DOJ Clears $67B Cigna-Express Scripts Deal

Health insurer Cigna Corp's (CI.N) $52 billion acquisition of pharmacy benefits manager Express Scripts Holding Co has passed US antitrust scrutiny, the companies said on Monday, allowing them to proceed with a combination they say will lead to lower costs by better coordinating pharmacy and medical benefits.

The companies continue to expect the deal to close by the end of the year, subject to the satisfaction of all closing conditions.

In the news announcement Monday, Express Scripts CEO Tim Wentworth reiterated that combination of the companies would "be able to do even more to reduce healthcare costs, expand choice, and improve patient outcomes" and "transform healthcare".

To view the full article, register now. Specific Scripts also owns specialty pharmacies that distribute dear treatment.

"Quality health care and competitive pricing for health care services and pharmaceutical drugs is critical to US consumers", Makan Delrahim, an assistant attorney general, said in a statement. Federal antitrust enforcers have not successfully blocked a vertical merger in decades, and a federal judge in June cleared the vertical deal between Time Warner and AT&T after the Justice Department challenged it, which boded well for Cigna and Express Scripts' chances. CVS also manages drug-benefits plans for employers and insurers, a business that could help steer Aetna's customers into CVS drugstores when they fill prescriptions.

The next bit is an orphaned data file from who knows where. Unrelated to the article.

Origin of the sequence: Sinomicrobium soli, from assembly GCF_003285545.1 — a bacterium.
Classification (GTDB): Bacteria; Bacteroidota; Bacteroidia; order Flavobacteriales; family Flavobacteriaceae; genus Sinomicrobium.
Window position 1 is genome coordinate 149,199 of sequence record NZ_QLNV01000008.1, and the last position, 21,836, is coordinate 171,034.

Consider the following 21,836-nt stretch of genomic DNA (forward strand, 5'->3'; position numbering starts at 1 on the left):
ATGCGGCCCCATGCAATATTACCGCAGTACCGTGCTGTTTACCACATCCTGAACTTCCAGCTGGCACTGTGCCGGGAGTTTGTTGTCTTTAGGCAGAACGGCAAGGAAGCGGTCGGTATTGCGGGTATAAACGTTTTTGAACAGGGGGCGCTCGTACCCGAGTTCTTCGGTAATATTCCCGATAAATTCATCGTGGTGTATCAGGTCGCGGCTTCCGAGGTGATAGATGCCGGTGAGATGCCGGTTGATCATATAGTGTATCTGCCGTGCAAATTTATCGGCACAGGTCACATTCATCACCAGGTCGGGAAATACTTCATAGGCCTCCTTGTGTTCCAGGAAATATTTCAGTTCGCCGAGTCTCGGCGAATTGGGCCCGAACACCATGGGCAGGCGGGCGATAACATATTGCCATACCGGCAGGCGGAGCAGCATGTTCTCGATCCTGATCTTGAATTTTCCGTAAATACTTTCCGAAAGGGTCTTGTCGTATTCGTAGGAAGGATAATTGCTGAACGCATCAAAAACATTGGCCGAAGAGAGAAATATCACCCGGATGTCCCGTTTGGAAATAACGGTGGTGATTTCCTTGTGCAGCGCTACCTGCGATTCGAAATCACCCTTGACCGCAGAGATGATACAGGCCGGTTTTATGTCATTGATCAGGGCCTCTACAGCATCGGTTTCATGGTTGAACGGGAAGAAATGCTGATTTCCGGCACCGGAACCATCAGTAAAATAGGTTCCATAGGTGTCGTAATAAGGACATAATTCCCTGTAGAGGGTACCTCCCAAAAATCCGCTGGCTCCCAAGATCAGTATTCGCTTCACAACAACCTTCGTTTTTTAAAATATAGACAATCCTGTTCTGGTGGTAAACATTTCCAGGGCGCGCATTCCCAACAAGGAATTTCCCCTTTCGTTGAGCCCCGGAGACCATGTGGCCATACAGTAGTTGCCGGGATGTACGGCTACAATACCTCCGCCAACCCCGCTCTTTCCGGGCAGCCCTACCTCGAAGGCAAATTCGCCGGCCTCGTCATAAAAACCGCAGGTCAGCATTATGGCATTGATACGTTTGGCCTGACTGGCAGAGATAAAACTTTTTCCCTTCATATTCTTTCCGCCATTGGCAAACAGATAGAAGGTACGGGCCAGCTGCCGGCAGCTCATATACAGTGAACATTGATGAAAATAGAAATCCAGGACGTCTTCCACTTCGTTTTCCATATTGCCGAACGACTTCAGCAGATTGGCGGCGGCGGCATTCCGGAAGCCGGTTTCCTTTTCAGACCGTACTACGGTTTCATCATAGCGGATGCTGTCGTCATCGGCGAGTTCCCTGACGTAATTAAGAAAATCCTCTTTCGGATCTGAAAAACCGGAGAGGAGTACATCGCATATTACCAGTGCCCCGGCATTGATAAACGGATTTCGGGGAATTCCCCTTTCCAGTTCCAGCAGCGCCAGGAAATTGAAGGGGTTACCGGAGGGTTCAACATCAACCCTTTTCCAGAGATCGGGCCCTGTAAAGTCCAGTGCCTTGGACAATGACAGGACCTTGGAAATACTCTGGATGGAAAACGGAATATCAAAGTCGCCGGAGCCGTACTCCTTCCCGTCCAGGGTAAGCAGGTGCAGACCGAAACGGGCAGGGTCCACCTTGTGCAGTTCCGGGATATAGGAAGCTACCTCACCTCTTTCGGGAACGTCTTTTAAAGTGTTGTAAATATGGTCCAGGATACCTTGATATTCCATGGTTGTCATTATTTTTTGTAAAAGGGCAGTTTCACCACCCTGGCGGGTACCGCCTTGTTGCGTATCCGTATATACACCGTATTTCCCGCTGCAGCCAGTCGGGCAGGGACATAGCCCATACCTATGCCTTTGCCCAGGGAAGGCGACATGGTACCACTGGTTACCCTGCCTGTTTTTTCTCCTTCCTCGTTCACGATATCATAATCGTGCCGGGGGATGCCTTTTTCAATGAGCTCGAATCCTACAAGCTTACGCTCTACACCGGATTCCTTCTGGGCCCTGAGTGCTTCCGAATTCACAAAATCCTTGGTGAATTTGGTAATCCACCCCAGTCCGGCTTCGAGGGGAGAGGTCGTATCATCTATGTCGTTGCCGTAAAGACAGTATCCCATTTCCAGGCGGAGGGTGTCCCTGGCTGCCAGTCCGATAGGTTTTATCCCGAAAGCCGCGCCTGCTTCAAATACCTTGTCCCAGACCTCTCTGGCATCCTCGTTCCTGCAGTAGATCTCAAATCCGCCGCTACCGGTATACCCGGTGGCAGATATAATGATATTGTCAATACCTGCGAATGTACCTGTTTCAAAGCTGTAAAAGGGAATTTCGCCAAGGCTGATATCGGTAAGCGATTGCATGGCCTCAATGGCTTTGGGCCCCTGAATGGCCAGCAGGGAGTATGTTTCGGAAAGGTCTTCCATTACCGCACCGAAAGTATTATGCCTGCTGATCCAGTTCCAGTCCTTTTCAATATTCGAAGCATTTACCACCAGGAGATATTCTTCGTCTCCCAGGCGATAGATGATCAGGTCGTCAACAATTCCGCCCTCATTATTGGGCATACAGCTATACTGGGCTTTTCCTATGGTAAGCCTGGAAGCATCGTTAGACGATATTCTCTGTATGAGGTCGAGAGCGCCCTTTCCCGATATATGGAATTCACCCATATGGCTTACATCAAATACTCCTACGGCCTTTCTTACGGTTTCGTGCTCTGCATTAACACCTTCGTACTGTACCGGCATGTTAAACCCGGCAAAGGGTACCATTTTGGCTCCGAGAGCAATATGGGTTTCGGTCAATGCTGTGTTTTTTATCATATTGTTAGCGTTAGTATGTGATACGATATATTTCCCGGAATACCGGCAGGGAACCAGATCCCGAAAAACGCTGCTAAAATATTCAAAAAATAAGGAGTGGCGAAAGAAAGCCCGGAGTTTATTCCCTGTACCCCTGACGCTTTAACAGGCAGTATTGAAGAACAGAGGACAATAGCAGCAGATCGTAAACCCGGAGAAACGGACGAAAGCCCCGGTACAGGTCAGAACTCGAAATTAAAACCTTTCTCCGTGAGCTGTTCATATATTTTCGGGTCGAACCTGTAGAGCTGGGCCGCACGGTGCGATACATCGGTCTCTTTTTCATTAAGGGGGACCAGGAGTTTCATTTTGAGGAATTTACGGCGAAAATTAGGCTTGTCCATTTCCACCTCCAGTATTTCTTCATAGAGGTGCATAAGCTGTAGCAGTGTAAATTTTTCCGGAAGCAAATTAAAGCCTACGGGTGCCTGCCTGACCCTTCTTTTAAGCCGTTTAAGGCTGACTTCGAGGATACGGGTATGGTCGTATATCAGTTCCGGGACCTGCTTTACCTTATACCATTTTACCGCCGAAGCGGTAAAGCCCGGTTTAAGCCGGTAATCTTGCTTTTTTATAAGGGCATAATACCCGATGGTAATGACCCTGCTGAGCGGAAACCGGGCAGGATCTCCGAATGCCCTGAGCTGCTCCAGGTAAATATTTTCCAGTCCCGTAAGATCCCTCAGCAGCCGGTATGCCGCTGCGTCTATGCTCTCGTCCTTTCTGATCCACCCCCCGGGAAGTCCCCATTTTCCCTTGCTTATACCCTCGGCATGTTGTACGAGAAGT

Cigna is a health insurance provider. As a result, he said, "it's a travesty to complete this deal".

Icahn said Cigna's "likely standalone value" is $215 a share and Express Scripts should be valued at less than $60 a share.

The Department of Justice's antitrust review of CVS Health's $69 billion bid for Aetna is taking longer due to divestitures needed to ensure competition is not impeded, a source familiar with the matter told Reuters.

Antitrust experts have described the current deals as vertical combinations that present fewer issues than the failed insurer mergers. Cigna and Anthem are still battling over a $1.85 billion break-up fee. Express Scripts countersued the insurer, which represents about a fifth of its revenue.

Aetna and Cigna, however, were determined to seek growth through deals while responding to a changing healthcare landscape, eventually targeting mergers with the nation's largest pharmacy benefit managers (PBMs). Its board of directors also saw the need for Cigna to rein in pharmacy spending, one of its main drivers of healthcare costs, according to SEC documents from May.

Express Scripts stock jumped 3.7 percent after regulators cleared the way for Cigna to buy it. Cigna rose 1.4 percent.

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